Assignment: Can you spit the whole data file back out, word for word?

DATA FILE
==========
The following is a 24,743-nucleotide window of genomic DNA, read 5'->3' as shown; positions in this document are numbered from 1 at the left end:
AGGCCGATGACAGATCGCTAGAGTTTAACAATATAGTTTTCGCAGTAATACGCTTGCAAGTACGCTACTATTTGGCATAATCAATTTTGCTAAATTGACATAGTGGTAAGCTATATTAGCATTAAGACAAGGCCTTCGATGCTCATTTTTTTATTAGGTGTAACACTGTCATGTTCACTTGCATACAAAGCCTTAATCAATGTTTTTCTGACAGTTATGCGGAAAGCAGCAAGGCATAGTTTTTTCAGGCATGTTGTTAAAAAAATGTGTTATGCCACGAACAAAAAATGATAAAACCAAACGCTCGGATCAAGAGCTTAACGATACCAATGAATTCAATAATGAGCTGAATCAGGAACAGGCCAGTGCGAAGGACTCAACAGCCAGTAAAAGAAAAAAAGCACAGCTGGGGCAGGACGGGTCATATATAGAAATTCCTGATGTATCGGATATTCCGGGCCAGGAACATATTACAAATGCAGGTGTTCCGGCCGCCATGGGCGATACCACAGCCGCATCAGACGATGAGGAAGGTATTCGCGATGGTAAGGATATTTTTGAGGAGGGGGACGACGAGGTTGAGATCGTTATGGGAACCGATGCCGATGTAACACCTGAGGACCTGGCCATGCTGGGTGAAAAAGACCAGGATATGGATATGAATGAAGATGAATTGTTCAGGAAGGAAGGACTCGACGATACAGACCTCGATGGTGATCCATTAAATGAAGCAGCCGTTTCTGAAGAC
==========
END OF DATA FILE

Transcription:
The following is a 24,743-nucleotide window of genomic DNA, read 5'->3' as shown; positions in this document are numbered from 1 at the left end:
AGGCCGATGACAGATCGCTAGAGTTTAACAATATAGTTTTCGCAGTAATACGCTTGCAAGTACGCTACTATTTGGCATAATCAATTTTGCTAAATTGACATAGTGGTAAGCTATATTAGCATTAAGACAAGGCCTTCGATGCTCATTTTTTTATTAGGTGTAACACTGTCATGTTCACTTGCATACAAAGCCTTAATCAATGTTTTTCTGACAGTTATGCGGAAAGCAGCAAGGCATAGTTTTTTCAGGCATGTTGTTAAAAAAATGTGTTATGCCACGAACAAAAAATGATAAAACCAAACGCTCGGATCAAGAGCTTAACGATACCAATGAATTCAATAATGAGCTGAATCAGGAACAGGCCAGTGCGAAGGACTCAACAGCCAGTAAAAGAAAAAAAGCACAGCTGGGGCAGGACGGGTCATATATAGAAATTCCTGATGTATCGGATATTCCGGGCCAGGAACATATTACAAATGCAGGTGTTCCGGCCGCCATGGGCGATACCACAGCCGCATCAGACGATGAGGAAGGTATTCGCGATGGTAAGGATATTTTTGAGGAGGGGGACGACGAGGTTGAGATCGTTATGGGAACCGATGCCGATGTAACACCTGAGGACCTGGCCATGCTGGGTGAAAAAGACCAGGATATGGATATGAATGAAGATGAATTGTTCAGGAAGGAAGGACTCGACGATACAGACCTCGATGGTGATCCATTAAATGAAGCAGCCGTTTCTGAAGAC